and equally remember the good old days, when with no buisness, after the meal and maybe the central screen movie, walked to the  galley, had a cleansing ale or two, and talked for the rest of the night to the crowd who had assembled there. Even smokers !!!

Wonderful fun.


Qantas - Qantas Frequent Flyer

24 Apr 2013

Total posts 57

Melatonin works well for me. I also use it for getting back into sync on returning to Australia. Such a shame it's not available in Oz in the required doses. Sonata is supposed to be good for this - used by the military and shift-workers - but we don't have that either in Australia. 

01 Feb 2012

Total posts 370

yeah i use it a lot. its very easy to get online at iherb. For beginners I'd start on 1mg. Good thing about is unlike more serious drugs, you can still wake up fine if there's an emergency on the plane and you need to wake up. 

Qantas - Qantas Frequent Flyer

04 Nov 2011

Total posts 361

Dress comfortably. Always find it strange seeing people in business attire such as suits etc on long haul. I am always taking the opoortunity to get changed when travelling for work. Even shorter flights, just makes things much more comfortable.

A couple of drinks, half a Restavit tablet and its lights out Irene.

Qantas - Qantas Frequent Flyer

11 Oct 2014

Total posts 694

If the cabin temperature is 'warm', don't overheat yourself with multiple items of clothing, blankets or the ever-present thick doonas, particulalrly those preferred by the Chinese carriers.

Even if you manage not to wake up mid-flight, you'll not sleep well. Instead of refreshed, you'll wake up hot and bothered and feeling worn-out. Those QF PJ's seem - to me - to be the right mix of light and durable fabric that breathes reasonably well. They go on every longhaul flight with me, whether its a QF flight or a competing carrier.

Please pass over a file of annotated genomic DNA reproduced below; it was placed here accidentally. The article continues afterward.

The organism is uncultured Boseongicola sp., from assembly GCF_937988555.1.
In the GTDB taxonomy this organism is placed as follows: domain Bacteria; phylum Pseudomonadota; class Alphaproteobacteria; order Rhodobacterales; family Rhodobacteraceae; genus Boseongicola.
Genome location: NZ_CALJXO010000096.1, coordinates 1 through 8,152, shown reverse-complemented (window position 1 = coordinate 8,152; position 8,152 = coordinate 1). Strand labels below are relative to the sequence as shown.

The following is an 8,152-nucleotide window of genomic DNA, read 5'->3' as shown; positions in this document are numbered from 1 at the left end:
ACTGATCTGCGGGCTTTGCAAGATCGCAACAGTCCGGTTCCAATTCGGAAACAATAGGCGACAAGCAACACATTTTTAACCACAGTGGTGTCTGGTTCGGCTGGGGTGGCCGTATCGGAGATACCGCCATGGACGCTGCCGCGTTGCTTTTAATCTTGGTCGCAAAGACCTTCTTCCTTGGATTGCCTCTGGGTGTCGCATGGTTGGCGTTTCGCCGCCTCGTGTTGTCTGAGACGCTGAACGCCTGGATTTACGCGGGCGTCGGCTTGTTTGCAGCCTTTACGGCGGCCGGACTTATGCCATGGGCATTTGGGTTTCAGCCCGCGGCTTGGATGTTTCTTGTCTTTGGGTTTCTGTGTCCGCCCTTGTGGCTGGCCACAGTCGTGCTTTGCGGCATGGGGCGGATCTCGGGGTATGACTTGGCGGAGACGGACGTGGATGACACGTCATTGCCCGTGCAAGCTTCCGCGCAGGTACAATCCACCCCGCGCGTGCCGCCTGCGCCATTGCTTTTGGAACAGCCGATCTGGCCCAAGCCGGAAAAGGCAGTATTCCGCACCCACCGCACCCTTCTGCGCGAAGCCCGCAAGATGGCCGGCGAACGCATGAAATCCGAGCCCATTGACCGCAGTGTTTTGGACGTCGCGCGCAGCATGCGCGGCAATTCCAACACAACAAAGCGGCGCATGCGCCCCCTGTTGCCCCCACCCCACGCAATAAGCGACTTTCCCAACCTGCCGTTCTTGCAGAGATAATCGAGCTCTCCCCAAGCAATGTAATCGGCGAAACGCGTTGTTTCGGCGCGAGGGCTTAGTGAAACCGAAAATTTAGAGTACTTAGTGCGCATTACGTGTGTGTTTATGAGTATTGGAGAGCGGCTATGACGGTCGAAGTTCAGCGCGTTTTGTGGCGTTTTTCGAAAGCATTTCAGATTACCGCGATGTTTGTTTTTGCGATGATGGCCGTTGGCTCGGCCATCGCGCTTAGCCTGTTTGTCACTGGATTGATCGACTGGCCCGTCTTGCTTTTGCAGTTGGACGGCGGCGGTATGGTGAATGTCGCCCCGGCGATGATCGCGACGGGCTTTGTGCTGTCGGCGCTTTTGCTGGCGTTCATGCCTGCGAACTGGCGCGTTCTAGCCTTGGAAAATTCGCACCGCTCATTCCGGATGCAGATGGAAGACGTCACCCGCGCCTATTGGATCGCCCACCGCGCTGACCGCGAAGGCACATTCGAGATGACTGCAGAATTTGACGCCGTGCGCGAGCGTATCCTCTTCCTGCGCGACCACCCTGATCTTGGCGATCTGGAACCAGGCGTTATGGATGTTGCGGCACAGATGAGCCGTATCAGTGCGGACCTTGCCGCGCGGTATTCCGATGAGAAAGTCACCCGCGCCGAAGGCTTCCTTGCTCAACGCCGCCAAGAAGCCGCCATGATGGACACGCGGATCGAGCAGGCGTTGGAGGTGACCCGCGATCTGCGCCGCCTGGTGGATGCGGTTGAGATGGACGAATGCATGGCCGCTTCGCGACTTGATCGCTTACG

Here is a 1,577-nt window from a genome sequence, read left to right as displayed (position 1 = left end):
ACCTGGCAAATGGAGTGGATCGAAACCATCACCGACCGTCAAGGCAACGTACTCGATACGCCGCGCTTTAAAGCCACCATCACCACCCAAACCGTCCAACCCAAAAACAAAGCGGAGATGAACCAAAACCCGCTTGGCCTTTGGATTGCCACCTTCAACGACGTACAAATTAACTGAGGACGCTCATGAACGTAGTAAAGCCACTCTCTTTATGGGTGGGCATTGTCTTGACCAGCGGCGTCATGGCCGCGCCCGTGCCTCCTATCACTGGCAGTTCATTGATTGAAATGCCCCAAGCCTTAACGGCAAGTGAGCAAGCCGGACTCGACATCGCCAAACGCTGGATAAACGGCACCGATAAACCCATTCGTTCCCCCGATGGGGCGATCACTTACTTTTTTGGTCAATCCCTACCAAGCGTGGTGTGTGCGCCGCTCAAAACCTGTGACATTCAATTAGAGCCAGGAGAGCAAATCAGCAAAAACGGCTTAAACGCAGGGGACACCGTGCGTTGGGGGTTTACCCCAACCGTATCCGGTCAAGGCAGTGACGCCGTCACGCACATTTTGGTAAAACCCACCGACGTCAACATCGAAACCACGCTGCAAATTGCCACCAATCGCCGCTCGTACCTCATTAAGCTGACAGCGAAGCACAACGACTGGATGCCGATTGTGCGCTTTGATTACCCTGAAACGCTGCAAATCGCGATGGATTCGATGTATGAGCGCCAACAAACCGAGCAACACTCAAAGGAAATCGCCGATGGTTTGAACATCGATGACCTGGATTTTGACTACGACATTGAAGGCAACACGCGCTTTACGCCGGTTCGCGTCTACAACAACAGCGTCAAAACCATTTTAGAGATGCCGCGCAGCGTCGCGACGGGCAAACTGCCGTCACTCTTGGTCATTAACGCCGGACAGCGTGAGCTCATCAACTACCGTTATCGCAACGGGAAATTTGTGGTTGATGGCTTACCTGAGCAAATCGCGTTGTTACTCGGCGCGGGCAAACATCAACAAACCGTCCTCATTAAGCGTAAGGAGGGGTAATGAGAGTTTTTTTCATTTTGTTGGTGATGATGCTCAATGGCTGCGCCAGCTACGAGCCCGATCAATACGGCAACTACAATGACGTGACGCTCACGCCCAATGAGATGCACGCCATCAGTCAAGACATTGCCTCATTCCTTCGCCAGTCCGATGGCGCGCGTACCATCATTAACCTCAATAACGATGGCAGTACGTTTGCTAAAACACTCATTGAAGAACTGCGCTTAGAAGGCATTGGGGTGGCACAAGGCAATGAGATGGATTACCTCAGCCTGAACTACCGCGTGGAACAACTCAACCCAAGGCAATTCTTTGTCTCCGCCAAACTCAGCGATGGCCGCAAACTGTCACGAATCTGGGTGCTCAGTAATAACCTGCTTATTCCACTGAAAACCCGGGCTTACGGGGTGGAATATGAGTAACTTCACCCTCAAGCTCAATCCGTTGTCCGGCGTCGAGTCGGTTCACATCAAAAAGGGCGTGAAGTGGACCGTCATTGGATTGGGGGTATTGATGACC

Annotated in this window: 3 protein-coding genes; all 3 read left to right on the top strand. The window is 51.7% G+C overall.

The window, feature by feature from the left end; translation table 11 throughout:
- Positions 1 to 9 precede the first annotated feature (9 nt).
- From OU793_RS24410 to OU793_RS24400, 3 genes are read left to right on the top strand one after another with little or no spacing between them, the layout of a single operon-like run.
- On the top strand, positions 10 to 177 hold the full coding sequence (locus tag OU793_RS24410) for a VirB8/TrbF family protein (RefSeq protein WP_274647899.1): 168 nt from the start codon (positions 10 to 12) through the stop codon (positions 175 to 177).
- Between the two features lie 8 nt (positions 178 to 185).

Qantas - Qantas Frequent Flyer

20 Feb 2016

Total posts 25

Like the Bose headphones idea.  Like the melatonin suggestion.

I'm always flying into Lax with two connections already.  10 hrs later I'm tired ready to sleep but end up waiting for the first meal service up to 90 mins  in y or y+.

Can I get my meal delayed so I can get to sleep first up? How can I do this?


Qantas - Qantas Frequent Flyer

24 Apr 2013

Total posts 57

Qantas has an option on Q-Eat to be able to do this - "No meal". See

You can also choose to not be woken up on the breakfast menu card.

Cathay Pacific - Asia Miles

25 Apr 2013

Total posts 542

Sigh. Back in August, I was lucky enough to get in Cathay Pacific's business class on their 777-300ER from Hong Kong to London, and since it was summer I didn't have any work with me. I barely slept at all, presumably due to how well rested I was. Perhaps fairly, on my next business class longhaul in Korean Air's 777-200 from Seoul to Vancouver, I brought a couple of lab reports on the plane, as well as a few other presentations. For some reason, for both the inbound and the outbound I managed to sleep like a pig, and even slept on the positioning flights (as well as all the other flights I've had this year).